Many domestic violence cases turn into he-said-she-said situations, meaning it could be your word against that of an alleged victim – and you may have difficulty proving your innocence when someone blatantly accuses you of harming them. That being said, just because someone accuses you of domestic violence does not mean you will automatically be convicted. The prosecution still must establish a case strong enough to prove beyond a reasonable doubt that you are guilty.
Tactics Used in a Defense Strategy
Your defense strategy will depend on the circumstances of your particular case. Some things your defense attorney may consider include:
- If the victim was even under the protected status class of individuals for domestic violence. For example, a coworker who you have no relationship with, who lives in another residence, cannot accuse you of domestic violence.
- Did the alleged assault, stalking, or harassment actually occur? Your attorney may be able to prove that the victim fabricated his or her story via physical evidence.
- Was it actually you that committed the crime? Sometimes, you may be falsely accused for the actions of another person. Your attorney can work to prove that, while the victim was assaulted, you were not the actual assailant.
- The violence was due to self-defense. There are instances where someone can be accused of domestic violence, but their actions were done in self-defense, because the real instigator of the crime was the victim. For example, an ex-girlfriend attacks you with a knife and attempts to harm you. You defend yourself by hitting and disarming her. When first responders arrive, she tells them that you attacked her – without mentioning she attacked you first with a knife. In this instance, your attorney would then show evidence that she was the aggressor, and you were acting in self-defense.
Speak with an Attorney
If you have been arrested or you are being questioned for domestic violence, it is important that you speak with an attorney. Domestic violence charges carry harsh penalties; therefore, you need an attorney by your side to protect your rights. Speak with an attorney today at The Armstrong Law Group, P.A. by calling 904-356-8618 or by filling out an online contact form.Read More
Traditionally, if a defendant is under the legal age of 18, they are considered a juvenile and will be tried for their crimes in juvenile court. However, there are circumstances that permit the state to push a youth under the age of 18 through the criminal justice system as an adult. The rules for this are complex, but it is important to note that juveniles are not free from adult prosecution simply because of their age.
How Juvenile Crimes Can be Charged as Adult Crimes
There are three ways in which a case can be transferred from juvenile court to the adult criminal system. These include:
- Direct File – This gives the prosecution the discretion to decide when a case is tried as a juvenile or adult crime.
- Statutory Exclusion – If a juvenile’s crime meets the age and offense criteria of a specific crime, the statutes automatically allow for that crime to be moved from juvenile court into the adult criminal justice system.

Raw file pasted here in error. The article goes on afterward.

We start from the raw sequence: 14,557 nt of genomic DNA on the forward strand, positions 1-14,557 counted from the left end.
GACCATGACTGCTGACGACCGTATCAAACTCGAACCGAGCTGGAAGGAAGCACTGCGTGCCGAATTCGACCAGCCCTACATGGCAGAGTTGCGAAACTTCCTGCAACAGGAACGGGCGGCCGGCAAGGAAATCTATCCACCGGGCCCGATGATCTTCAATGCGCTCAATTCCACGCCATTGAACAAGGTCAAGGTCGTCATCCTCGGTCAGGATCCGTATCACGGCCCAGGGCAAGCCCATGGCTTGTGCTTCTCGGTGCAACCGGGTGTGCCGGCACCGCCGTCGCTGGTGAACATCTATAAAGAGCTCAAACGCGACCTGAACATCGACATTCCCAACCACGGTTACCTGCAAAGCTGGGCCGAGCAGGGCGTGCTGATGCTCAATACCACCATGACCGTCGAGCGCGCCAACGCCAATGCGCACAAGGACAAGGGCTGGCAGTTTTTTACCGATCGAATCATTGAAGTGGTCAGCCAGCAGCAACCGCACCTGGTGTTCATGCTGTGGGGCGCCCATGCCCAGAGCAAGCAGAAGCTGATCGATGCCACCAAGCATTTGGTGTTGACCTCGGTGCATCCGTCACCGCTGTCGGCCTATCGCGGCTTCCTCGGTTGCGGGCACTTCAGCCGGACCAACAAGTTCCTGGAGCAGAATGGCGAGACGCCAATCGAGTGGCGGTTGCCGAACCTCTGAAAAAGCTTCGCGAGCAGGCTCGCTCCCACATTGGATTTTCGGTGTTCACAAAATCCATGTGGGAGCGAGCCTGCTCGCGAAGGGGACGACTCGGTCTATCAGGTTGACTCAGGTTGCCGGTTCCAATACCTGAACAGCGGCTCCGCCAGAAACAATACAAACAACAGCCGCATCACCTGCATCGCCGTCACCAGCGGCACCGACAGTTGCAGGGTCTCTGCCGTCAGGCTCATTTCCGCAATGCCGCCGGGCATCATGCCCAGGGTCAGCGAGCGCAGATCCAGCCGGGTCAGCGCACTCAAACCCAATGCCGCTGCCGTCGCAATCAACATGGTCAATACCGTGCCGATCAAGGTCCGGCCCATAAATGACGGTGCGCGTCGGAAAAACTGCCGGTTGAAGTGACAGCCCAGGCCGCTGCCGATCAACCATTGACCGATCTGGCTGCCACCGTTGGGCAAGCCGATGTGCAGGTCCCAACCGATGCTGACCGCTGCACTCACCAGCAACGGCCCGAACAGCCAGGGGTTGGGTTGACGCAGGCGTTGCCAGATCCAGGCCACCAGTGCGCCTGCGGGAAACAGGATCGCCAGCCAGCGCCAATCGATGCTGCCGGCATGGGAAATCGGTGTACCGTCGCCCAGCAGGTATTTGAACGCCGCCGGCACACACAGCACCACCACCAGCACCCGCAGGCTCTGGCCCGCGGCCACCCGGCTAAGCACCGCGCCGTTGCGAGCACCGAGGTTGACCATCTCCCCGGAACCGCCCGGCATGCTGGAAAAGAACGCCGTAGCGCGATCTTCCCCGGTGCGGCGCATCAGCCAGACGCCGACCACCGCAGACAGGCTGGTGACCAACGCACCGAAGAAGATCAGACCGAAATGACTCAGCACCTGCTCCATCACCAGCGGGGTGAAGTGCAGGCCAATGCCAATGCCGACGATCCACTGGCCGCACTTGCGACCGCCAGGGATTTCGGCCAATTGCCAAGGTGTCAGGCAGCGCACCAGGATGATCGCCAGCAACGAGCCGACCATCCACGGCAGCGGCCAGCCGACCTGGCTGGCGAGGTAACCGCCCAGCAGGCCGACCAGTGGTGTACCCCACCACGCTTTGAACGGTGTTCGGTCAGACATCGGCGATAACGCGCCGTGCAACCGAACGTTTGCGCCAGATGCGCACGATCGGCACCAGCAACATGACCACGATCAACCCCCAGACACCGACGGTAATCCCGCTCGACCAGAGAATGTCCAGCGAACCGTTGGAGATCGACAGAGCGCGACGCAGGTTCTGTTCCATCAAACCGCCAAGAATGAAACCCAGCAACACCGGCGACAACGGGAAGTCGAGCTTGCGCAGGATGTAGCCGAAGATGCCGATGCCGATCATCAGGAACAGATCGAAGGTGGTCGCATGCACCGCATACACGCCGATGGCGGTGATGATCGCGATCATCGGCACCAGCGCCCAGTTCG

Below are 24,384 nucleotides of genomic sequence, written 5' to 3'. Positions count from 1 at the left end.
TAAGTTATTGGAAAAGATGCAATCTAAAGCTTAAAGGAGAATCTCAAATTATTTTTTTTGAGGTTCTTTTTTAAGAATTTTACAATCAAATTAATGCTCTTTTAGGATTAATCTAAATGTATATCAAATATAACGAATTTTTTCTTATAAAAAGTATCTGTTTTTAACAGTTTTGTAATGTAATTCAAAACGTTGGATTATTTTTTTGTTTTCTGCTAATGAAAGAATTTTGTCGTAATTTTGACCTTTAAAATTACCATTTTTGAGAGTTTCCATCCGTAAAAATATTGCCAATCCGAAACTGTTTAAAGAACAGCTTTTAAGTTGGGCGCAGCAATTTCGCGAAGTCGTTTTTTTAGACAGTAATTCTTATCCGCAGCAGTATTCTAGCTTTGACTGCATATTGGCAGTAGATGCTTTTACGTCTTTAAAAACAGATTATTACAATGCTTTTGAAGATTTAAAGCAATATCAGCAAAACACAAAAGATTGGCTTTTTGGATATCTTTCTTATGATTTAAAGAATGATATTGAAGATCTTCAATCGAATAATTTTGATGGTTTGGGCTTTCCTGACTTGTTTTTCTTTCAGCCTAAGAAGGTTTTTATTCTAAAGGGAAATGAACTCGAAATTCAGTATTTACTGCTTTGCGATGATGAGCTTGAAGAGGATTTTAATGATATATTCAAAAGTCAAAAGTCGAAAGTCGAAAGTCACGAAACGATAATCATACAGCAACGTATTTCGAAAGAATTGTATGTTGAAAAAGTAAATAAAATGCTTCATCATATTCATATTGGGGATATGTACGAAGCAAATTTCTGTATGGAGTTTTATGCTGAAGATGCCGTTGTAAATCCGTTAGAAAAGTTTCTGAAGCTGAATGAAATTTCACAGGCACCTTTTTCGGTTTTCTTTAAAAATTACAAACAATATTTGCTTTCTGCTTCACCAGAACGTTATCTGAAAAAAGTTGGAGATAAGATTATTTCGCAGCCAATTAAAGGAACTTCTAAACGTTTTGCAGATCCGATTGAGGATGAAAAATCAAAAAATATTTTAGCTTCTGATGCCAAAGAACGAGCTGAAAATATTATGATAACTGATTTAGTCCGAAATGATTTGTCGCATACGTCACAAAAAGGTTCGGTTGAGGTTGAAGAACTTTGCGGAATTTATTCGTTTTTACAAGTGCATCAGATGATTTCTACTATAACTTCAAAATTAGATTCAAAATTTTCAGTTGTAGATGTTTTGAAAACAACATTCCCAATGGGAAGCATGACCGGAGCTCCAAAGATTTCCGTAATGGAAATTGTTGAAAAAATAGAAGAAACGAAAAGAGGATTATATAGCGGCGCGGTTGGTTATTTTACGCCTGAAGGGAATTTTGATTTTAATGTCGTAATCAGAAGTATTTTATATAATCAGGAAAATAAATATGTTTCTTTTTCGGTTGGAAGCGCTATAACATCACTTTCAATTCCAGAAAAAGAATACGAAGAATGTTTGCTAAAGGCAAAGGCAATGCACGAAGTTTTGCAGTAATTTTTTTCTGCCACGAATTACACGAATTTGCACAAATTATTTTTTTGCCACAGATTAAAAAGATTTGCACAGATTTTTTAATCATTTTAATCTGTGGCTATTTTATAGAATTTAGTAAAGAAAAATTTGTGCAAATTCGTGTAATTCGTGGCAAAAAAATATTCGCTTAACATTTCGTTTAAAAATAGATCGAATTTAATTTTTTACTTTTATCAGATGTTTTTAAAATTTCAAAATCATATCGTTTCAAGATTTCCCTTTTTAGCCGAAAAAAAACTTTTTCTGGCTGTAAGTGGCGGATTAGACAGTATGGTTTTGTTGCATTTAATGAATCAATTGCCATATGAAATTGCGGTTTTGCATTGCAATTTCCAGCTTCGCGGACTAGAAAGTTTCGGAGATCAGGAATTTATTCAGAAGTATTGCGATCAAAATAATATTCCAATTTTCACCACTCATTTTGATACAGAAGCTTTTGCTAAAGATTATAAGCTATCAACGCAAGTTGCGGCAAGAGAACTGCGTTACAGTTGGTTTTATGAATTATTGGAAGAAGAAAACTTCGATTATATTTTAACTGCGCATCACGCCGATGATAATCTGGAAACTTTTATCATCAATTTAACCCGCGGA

- Reverse Waiver – In certain cases, such as homicide, the assumption that a juvenile should be tried as an adult is used, unless the court otherwise determines the child to be tried in juvenile court.
Also, if a juvenile has been tried in the past as an adult, they are typically tried for future crimes as an adult as well. This is because the courts typically take the stance that “once an adult, always an adult” for criminal acts.
What the Law Says
Florida statutes define anyone under the age of 18 as a juvenile. However, Florida prosecutors are allowed to decide if a juvenile is tried as a juvenile or as an adult. For a discretionary waiver, the minimum age is 14 years or older in order for a prosecutor to legally try a juvenile as an adult. Therefore, crimes committed under the 14 year threshold will automatically be seen in juvenile court in regards to discretionary waivers.
For direct filings, however, there is no minimum age. Instead, the age for capital offenses – those punishable by death or life in prison – are left to the sole discretion of the prosecution.
For statutory exclusions, the minimum age is not set, but typically prosecutors will not try individuals under the age of 16 for adult crimes, unless there is reasonable evidence to justify doing so.
The Consequences of Being Transferred to Adult Court
The consequences of a transfer to adult court are extremely serious. A juvenile can be tried as an adult and face the same harsh penalties an adult would – including decades in prison. Additionally, if convicted, a juvenile will have an adult criminal record, which can significantly impact their future in regards to employment, housing, and education.
An adult conviction also means the forfeiture of certain rights – such as the right to vote or own a firearm.
Speaking with a Criminal Attorney
If you are a juvenile being threatened with an adult case, you need an attorney by your side. Due to the serious consequences of being tried as an adult, you need an attorney with experience in the juvenile justice system. Your attorney may be able to assist you in reducing the charges or negotiating to have the case heard in the juvenile court system. Speak with an attorney at The Armstrong Law Group, P.A. today by calling 904-356-8618, or by filling out an online contact form.Read More
An injunction is an order issued by the court that directs another party to take – or directly prohibits them from engaging in – a specific action. These can be issued via a judgment order or in connection with a lawsuit. In some cases, they are also seen in criminal trials.
The Purpose of an Injunction
Injunctions are used as relief from an action, or putting a stop to ongoing or repeated conduct that violates a person’s rights or causes injury. It can also force a defendant or prosecutor to take action. They are a legal remedy that is considered a last resort by the courts and typically only issued when there are no other legal remedies that are adequate for the situation.